In this case, we need not say with precision what limits there may be on a financial or personal interest of one who performs a prosecutorial function,[12] for here the influence alleged to impose bias is exceptionally remote. No governmental official stands to profit economically from vigorous enforcement of the child labor provisions of the Act. The salary of the assistant regional administrator is fixed by law. 5 U.S. C. § 5332 (1976 ed. and Supp. III). The pressures relied on in such cases as Tumey v. Ohio, supra; Gibson v. Berryhill, 411 U.S. 564, 579 (1973); and Connally v. Georgia, 429 U.S. 245, 250 (1977) (per curiam), are entirely absent here.

    Nor is there a realistic possibility that the assistant regional administrator's judgment will be distorted by the prospect of institutional gain as a result of zealous enforcement efforts. As we have noted, the civil penalties collected under § 16 (e) represent substantially less than 1% of the budget of the ESA.[13] In each of the relevant years, the amount of the ESA's *251 budget that was returned to the Treasury was substantially greater than the amount collected as civil penalties. Unlike in Ward and Tumey, it is plain that the enforcing agent is in no sense financially dependent on the maintenance of a high level of penalties. Furthermore, since it is the national office of the ESA, and not any assistant regional administrator, that decides how to allocate civil penalties, such administrators have no assurance that the penalties they assess will be returned to their offices at all. See Dugan v. Ohio, 277 U.S. 61 (1928).

    Moreover, the ESA's administration of the Act has minimized any potential for bias. In the only year in which the ESA elected to allocate part of the civil penalties to the regional offices, it did so in proportion to the expenses incurred in investigating and prosecuting child labor violations, not on the basis of the amounts of penalties collected. Thus, even if an assistant regional administrator were to act on the assumption that civil penalties would be returned to his office in any given year, his decision to assess an unjustifiably large penalty in a particular case would be of no benefit to his office, since that decision would not produce an increase in the level of expenses.

    The District Court's conclusion that the reimbursement provision violated the Due Process Clause was evidently premised on its perception that an assistant regional administrator might be tempted to devote an unusually large quantity of resources to enforcement efforts in the hope that he would ultimately obtain a higher total allocation of federal funds to his office. This increase in enforcement effort, the court suggested, might incline the assistant regional administrator to assess an unjustified number of penalties, and to make those penalties unduly high. But in light of the factors discussed above, it is clear that this possibility is too remote to violate the constraints applicable to the financial or personal interest of officials charged with prosecutorial or plaintiff-like *252 functions.[14] In order to produce the predicted result, the ESA would be required to decide to allocate civil penalties to regional offices; the sums allocated to the particular regional office would have to exceed any amount of that office's budget returned to the Treasury at the end of the fiscal year; the assistant regional administrator would have to receive authorization from his superiors to expend additional funds to increase his enforcement expenditures to the desired level; the increased expenditures would have to result in an increase in penalties; and the administrative law judge and reviewing courts would have to accept or ratify the assistant regional administrator's assessments. "[U]nder a realistic appraisal of psychological tendencies and human weakness," Withrow v. Larkin, 421 U.S. 35, 47 (1975), it is exceedingly improbable that the assistant regional administrator's enforcement decisions would be distorted by some expectation that all of these contingencies would simultaneously come to fruition. We are thus unable to accept appellee's contention that, on this record and as presently administered, the reimbursement provision violates standards of procedural fairness embodied in the Due Process Clause.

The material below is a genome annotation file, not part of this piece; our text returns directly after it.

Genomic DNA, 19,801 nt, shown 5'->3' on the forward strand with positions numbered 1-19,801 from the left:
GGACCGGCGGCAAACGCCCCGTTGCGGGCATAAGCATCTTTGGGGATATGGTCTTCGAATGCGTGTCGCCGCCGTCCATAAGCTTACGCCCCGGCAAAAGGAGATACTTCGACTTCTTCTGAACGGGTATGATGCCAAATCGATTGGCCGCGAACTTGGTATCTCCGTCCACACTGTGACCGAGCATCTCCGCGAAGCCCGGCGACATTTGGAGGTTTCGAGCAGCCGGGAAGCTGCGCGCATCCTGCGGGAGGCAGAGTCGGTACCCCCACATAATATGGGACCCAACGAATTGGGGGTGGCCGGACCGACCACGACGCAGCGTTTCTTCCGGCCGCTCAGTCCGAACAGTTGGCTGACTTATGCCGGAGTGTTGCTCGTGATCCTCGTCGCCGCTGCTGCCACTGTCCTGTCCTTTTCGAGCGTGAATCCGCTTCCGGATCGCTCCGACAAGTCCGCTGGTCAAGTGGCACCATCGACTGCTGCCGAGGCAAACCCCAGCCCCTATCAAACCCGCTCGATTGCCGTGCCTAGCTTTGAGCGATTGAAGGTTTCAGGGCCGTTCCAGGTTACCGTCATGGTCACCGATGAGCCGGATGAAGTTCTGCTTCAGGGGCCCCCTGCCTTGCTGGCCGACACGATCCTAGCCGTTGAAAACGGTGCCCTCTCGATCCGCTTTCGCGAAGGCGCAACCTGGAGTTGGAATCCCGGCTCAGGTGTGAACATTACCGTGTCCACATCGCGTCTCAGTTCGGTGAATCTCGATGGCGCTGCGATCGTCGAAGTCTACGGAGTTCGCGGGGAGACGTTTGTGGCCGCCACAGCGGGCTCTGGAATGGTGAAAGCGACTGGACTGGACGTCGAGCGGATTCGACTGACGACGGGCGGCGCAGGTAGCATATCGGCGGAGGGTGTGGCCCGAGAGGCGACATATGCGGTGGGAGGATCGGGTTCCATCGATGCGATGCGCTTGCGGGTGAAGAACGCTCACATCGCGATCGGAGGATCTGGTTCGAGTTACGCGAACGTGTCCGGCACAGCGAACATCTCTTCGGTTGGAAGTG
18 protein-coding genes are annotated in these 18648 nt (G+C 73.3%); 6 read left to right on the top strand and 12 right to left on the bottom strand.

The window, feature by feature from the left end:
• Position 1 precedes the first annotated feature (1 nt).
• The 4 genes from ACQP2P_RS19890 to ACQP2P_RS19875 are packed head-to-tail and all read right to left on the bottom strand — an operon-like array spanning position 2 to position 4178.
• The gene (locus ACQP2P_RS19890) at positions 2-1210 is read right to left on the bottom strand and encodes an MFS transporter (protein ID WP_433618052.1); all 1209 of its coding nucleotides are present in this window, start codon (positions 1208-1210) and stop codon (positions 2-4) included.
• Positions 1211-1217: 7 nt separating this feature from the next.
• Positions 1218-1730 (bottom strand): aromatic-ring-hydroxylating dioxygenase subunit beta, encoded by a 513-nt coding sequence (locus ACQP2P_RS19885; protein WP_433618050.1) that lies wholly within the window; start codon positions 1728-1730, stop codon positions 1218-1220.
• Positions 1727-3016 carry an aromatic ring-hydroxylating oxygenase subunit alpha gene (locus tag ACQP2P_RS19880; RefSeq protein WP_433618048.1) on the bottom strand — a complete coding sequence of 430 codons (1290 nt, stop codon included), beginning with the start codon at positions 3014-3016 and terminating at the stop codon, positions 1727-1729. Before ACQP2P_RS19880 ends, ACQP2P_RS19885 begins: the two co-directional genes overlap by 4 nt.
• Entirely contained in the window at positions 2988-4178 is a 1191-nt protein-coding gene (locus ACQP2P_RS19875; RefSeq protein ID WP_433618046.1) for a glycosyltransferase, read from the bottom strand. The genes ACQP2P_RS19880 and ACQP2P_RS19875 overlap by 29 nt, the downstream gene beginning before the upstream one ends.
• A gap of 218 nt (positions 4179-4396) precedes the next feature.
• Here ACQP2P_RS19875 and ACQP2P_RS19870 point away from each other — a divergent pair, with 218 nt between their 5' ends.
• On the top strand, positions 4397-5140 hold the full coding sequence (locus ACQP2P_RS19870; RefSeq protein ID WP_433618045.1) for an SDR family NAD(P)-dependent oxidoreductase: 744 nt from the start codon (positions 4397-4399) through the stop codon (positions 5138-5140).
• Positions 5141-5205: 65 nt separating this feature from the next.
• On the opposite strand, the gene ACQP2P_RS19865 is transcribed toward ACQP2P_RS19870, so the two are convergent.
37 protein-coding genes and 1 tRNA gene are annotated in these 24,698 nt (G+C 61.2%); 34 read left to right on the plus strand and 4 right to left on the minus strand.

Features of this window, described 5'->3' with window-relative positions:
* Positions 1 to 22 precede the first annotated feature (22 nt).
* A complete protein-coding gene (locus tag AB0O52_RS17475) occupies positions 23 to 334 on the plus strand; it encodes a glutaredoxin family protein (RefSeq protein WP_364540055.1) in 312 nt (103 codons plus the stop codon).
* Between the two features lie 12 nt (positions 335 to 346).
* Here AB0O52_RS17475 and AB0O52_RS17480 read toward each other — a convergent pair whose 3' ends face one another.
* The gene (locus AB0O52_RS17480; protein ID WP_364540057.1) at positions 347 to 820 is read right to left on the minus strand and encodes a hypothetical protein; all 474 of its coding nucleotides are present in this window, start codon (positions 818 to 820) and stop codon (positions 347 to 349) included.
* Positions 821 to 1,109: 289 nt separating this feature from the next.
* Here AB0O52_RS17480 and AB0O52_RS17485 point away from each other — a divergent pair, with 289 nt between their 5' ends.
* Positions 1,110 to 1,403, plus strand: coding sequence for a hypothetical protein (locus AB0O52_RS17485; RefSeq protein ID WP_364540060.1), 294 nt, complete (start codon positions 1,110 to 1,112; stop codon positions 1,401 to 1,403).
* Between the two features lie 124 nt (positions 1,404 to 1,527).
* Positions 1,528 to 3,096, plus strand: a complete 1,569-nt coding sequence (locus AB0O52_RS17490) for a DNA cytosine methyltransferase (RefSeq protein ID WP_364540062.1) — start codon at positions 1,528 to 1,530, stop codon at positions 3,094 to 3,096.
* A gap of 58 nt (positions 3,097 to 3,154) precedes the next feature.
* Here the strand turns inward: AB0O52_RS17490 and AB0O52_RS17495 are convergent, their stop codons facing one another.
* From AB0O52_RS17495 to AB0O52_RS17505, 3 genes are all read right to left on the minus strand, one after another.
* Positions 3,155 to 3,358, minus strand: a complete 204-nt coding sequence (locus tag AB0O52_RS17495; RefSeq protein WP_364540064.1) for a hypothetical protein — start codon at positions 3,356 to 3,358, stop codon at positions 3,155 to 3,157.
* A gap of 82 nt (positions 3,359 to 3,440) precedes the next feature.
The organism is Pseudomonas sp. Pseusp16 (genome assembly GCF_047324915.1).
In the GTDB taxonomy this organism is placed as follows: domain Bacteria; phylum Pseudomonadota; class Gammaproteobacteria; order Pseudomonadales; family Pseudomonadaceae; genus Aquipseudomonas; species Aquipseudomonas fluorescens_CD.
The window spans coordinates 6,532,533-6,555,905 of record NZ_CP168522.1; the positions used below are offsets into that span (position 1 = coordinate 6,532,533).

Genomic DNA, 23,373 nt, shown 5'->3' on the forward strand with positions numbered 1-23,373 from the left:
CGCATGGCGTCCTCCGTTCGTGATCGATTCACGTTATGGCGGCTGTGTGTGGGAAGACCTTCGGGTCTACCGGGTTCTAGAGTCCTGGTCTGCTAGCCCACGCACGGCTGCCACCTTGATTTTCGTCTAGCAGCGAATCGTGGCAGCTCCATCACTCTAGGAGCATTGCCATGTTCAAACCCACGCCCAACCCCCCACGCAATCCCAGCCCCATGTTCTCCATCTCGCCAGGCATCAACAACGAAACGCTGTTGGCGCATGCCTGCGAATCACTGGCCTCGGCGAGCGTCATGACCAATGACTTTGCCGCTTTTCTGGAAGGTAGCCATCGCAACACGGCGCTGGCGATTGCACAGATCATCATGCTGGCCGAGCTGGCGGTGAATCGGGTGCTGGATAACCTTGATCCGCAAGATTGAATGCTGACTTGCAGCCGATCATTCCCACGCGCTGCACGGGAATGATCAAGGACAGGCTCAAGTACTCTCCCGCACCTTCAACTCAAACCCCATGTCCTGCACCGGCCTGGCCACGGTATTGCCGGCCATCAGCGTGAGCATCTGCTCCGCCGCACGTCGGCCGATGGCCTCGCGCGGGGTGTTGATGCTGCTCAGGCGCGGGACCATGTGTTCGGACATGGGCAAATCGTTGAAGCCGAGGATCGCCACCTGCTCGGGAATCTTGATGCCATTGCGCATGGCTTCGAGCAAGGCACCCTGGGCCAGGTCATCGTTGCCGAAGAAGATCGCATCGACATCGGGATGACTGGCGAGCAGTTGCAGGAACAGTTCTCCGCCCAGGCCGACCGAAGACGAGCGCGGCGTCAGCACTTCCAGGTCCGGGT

The judgment of the District Court is reversed, and the case is remanded to that court for further proceedings consistent with this opinion.

    It is so ordered.


    [1] Those factors include "any history of prior violations; any evidence of willfulness or failure to take reasonable precautions to avoid violations; the number of minors illegally employed; the age of the minors so employed and records of the required proof of age; the occupations in which the minors were so employed; exposure of such minors to hazards and any resultant injury to such minors; the duration of such illegal employment; and, as appropriate, the hours of the day in which it occurred and whether such employment was during or outside school hours." 29 CFR § 579.5 (c) (1979).

    [2] For example, we have invalidated a system in which justices of the peace were paid for issuance but not for nonissuance of search warrants, Connally v. Georgia, 429 U.S. 245 (1977) (per curiam); prohibited the trial of a defendant before a judge who has previously held the defendant in contempt, Taylor v. Hayes, 418 U.S. 488 (1974); Mayberry v. Pennsylvania, 400 U.S. 455 (1971); forbidden a state administrative board consisting of optometrists in private practice from hearing charges filed against licensed optometrists competing with board members, Gibson v. Berryhill, 411 U.S. 564, 578-579 (1973); and prohibited a parole officer from making the determination whether reasonable grounds exist for the revocation of parole, Morrissey v. Brewer, 408 U.S. 471, 485-486 (1972).

    [3] See n. 1, supra.

    [4] n. 9, infra, and accompanying text.